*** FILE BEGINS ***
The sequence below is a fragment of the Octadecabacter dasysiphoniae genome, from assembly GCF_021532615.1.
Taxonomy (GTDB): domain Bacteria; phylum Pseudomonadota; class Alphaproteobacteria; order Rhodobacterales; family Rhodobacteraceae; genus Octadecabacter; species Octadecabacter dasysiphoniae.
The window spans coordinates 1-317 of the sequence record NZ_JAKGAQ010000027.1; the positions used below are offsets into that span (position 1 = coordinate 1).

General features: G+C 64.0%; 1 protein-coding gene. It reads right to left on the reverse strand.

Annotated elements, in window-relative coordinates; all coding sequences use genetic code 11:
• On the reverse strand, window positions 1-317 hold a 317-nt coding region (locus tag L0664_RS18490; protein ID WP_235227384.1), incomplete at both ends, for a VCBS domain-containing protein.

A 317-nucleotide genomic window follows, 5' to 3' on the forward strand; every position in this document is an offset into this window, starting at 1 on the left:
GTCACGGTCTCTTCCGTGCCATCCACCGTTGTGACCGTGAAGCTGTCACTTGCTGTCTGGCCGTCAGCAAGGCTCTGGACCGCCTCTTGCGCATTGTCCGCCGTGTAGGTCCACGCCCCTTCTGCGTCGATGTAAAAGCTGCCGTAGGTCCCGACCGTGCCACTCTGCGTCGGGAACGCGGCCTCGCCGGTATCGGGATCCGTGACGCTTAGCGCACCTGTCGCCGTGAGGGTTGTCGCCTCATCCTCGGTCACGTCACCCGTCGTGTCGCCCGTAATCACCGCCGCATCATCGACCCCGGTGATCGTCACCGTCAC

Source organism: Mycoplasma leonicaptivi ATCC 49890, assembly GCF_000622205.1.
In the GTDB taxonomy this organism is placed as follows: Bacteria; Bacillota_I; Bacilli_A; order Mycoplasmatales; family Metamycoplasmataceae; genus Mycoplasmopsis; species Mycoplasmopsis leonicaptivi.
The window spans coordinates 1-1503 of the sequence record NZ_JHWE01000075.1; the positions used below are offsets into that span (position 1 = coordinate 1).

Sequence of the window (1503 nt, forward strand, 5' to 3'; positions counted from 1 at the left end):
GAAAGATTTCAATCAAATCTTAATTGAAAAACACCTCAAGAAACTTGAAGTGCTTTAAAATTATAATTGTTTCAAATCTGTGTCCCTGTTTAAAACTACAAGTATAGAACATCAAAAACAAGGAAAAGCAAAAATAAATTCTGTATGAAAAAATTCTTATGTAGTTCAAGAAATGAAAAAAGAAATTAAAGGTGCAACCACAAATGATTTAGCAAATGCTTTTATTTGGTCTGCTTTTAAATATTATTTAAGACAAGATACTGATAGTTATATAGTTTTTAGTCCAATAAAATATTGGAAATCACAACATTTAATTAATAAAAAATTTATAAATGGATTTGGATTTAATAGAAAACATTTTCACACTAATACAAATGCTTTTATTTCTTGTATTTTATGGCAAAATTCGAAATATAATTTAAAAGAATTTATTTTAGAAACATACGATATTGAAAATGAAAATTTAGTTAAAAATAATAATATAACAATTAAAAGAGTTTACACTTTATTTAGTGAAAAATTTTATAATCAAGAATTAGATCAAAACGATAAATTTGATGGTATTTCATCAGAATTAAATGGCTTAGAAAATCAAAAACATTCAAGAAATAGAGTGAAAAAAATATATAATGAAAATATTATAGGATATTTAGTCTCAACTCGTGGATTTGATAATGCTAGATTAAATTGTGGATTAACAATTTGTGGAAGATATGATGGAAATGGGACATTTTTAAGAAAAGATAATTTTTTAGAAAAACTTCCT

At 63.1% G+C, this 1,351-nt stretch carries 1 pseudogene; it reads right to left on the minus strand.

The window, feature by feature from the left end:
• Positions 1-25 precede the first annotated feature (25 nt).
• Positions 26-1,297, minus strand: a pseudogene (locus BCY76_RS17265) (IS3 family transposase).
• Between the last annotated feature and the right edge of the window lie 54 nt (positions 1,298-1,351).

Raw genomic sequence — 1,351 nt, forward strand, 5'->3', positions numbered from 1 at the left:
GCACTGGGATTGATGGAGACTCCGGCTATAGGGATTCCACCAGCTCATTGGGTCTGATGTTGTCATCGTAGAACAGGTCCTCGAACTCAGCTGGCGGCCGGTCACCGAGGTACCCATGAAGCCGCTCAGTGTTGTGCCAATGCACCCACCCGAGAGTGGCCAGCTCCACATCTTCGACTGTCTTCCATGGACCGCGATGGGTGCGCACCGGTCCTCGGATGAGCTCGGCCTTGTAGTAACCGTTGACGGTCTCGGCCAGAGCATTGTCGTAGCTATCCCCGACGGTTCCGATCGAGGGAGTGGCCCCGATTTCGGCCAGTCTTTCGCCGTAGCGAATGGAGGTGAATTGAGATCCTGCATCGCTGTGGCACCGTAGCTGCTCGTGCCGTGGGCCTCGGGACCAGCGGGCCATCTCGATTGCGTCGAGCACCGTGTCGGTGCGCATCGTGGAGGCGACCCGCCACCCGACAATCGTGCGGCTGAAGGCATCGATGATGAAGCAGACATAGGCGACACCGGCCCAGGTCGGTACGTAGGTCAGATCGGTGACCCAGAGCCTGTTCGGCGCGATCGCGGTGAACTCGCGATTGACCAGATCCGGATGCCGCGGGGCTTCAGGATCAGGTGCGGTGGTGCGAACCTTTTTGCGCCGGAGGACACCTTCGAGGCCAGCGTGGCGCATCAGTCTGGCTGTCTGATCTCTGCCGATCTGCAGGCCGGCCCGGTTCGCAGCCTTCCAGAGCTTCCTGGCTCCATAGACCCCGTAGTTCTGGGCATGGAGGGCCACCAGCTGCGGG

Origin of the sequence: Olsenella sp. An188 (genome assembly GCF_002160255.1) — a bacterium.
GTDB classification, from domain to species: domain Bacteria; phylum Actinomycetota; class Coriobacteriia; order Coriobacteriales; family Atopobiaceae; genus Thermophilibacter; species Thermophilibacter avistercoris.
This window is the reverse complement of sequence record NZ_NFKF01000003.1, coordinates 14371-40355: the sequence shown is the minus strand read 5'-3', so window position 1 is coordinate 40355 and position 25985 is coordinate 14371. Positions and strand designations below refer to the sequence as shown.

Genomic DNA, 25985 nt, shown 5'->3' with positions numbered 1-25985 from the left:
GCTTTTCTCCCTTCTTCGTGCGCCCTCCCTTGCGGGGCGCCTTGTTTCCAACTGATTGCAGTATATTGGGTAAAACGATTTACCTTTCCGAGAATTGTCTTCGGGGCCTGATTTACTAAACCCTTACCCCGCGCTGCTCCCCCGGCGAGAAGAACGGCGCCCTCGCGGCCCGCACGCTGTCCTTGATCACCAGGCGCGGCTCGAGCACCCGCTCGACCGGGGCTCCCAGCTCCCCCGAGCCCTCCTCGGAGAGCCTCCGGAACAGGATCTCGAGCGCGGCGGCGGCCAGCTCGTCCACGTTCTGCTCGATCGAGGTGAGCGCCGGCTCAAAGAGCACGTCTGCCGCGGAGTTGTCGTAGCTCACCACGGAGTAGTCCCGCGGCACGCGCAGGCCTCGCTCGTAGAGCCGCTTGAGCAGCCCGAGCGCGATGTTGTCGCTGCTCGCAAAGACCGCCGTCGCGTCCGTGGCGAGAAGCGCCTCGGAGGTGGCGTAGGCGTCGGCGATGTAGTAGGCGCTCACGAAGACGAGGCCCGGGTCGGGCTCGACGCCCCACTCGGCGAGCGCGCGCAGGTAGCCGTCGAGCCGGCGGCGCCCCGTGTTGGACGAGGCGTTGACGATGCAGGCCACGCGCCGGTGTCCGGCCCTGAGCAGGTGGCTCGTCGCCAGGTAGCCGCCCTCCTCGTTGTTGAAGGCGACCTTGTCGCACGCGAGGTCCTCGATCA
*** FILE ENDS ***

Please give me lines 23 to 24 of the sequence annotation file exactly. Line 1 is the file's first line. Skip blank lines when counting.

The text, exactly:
This window is the reverse complement of sequence record NZ_NFKF01000003.1, coordinates 14371-40355: the sequence shown is the minus strand read 5'-3', so window position 1 is coordinate 40355 and position 25985 is coordinate 14371. Positions and strand designations below refer to the sequence as shown.

Genomic DNA, 25985 nt, shown 5'->3' with positions numbered 1-25985 from the left: